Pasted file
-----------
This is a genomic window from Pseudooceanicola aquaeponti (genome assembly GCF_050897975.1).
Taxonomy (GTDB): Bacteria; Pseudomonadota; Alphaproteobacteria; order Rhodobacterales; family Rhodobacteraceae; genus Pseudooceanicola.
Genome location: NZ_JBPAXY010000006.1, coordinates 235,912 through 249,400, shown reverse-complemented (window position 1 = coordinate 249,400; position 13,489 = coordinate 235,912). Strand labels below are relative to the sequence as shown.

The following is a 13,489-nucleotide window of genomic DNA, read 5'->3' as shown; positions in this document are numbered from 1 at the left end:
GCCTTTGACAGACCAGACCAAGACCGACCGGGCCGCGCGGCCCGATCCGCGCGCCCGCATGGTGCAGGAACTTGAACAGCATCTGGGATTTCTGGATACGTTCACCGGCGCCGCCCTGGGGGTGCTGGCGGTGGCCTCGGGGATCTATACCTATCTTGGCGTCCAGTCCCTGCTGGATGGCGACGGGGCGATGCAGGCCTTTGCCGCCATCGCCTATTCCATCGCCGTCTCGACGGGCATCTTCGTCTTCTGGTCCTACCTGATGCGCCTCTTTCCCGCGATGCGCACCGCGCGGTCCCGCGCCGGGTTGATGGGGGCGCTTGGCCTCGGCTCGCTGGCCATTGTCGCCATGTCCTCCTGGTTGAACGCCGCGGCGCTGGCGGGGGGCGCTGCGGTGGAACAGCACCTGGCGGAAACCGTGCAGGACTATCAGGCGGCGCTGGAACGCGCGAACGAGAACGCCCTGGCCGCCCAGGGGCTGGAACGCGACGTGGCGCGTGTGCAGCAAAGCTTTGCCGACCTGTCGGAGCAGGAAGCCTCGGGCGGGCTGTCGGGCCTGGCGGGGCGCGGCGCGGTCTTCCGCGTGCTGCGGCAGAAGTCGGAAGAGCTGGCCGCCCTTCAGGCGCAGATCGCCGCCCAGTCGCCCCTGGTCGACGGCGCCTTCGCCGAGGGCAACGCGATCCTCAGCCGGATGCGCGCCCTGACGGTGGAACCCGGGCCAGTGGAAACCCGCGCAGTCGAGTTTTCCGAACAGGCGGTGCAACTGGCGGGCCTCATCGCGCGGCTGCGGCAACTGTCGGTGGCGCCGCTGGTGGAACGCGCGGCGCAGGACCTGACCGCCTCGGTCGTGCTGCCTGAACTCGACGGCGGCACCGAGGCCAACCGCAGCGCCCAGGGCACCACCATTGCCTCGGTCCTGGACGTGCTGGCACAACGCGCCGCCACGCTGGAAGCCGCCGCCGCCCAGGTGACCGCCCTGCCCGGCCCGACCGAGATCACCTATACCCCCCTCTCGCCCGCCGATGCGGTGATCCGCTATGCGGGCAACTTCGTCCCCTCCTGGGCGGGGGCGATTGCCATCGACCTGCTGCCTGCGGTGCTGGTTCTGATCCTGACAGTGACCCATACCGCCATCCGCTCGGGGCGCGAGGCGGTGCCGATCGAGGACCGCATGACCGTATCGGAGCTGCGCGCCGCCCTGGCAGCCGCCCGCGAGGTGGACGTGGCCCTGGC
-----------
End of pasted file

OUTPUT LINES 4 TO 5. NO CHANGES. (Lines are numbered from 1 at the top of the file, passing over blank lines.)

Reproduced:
The following is a 13,489-nucleotide window of genomic DNA, read 5'->3' as shown; positions in this document are numbered from 1 at the left end:
GCCTTTGACAGACCAGACCAAGACCGACCGGGCCGCGCGGCCCGATCCGCGCGCCCGCATGGTGCAGGAACTTGAACAGCATCTGGGATTTCTGGATACGTTCACCGGCGCCGCCCTGGGGGTGCTGGCGGTGGCCTCGGGGATCTATACCTATCTTGGCGTCCAGTCCCTGCTGGATGGCGACGGGGCGATGCAGGCCTTTGCCGCCATCGCCTATTCCATCGCCGTCTCGACGGGCATCTTCGTCTTCTGGTCCTACCTGATGCGCCTCTTTCCCGCGATGCGCACCGCGCGGTCCCGCGCCGGGTTGATGGGGGCGCTTGGCCTCGGCTCGCTGGCCATTGTCGCCATGTCCTCCTGGTTGAACGCCGCGGCGCTGGCGGGGGGCGCTGCGGTGGAACAGCACCTGGCGGAAACCGTGCAGGACTATCAGGCGGCGCTGGAACGCGCGAACGAGAACGCCCTGGCCGCCCAGGGGCTGGAACGCGACGTGGCGCGTGTGCAGCAAAGCTTTGCCGACCTGTCGGAGCAGGAAGCCTCGGGCGGGCTGTCGGGCCTGGCGGGGCGCGGCGCGGTCTTCCGCGTGCTGCGGCAGAAGTCGGAAGAGCTGGCCGCCCTTCAGGCGCAGATCGCCGCCCAGTCGCCCCTGGTCGACGGCGCCTTCGCCGAGGGCAACGCGATCCTCAGCCGGATGCGCGCCCTGACGGTGGAACCCGGGCCAGTGGAAACCCGCGCAGTCGAGTTTTCCGAACAGGCGGTGCAACTGGCGGGCCTCATCGCGCGGCTGCGGCAACTGTCGGTGGCGCCGCTGGTGGAACGCGCGGCGCAGGACCTGACCGCCTCGGTCGTGCTGCCTGAACTCGACGGCGGCACCGAGGCCAACCGCAGCGCCCAGGGCACCACCATTGCCTCGGTCCTGGACGTGCTGGCACAACGCGCCGCCACGCTGGAAGCCGCCGCCGCCCAGGTGACCGCCCTGCCCGGCCCGACCGAGATCACCTATACCCCCCTCTCGCCCGCCGATGCGGTGATCCGCTATGCGGGCAACTTCGTCCCCTCCTGGGCGGGGGCGATTGCCATCGACCTGCTGCCTGCGGTGCTGGTTCTGATCCTGACAGTGACCCATACCGCCATCCGCTCGGGGCGCGAGGCGGTGCCGATCGAGGACCGCATGACCGTATCGGAGCTGCGCGCCGCCCTGGCAGCCGCCCGCGAGGTGGACGTGGCCCTGGC